(B) The institution complies with any applicable State approval or licensure [[Page 66947]] requirements, except that the State may exempt the institution from any State approval or licensure requirements based on the institution's accreditation by one or more accrediting agencies recognized by the Secretary or based upon the institution being in operation for at least 20 years.
(ii) If an institution is established by a State on the basis of an authorization to conduct business in the State or to operate as a nonprofit charitable organization, but not established by name as an educational institution under paragraph (a)(1)(i) of this section, the institution–
(A) By name, must be approved or licensed by the State to offer programs beyond secondary education, including programs leading to a degree or certificate; and
(B) May not be exempt from the State's approval or licensure requirements based on accreditation, years in operation, or other comparable exemption.
(2) The Secretary considers an institution to meet the provisions of paragraph (a)(1) of this section if the institution is authorized by name to offer educational programs beyond secondary education by--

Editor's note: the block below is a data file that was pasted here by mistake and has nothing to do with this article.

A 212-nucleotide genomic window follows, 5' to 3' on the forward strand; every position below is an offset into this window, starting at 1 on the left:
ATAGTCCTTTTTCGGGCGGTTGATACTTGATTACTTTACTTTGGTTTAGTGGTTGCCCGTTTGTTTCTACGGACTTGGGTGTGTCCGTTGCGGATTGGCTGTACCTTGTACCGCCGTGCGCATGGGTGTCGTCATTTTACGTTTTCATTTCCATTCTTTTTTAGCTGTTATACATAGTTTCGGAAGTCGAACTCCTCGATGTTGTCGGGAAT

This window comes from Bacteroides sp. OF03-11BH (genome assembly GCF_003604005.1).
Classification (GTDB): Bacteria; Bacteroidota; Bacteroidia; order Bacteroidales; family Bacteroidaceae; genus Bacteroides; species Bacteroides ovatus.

(i) The Federal Government; or
(ii) As defined in 25 U.S.C. 1802(2), an Indian tribe, provided that the institution is located on tribal lands and the tribal government has a process to review and appropriately act on complaints concerning an institution and enforces applicable tribal requirements or laws.
(b)(1) Notwithstanding paragraph (a)(1)(i) and (ii) of this section, an institution is considered to be legally authorized to operate educational programs beyond secondary education if it is exempt from State authorization as a religious institution under the State constitution or by State law.
(2) For purposes of paragraph (b)(1) of this section, a religious institution is an institution that--
(i) Is owned, controlled, operated, and maintained by a religious organization lawfully operating as a nonprofit religious corporation; and
(ii) Awards only religious degrees or certificates including, but not limited to, a certificate of Talmudic studies, an associate of Biblical studies, a bachelor of religious studies, a master of divinity, or a doctor of divinity.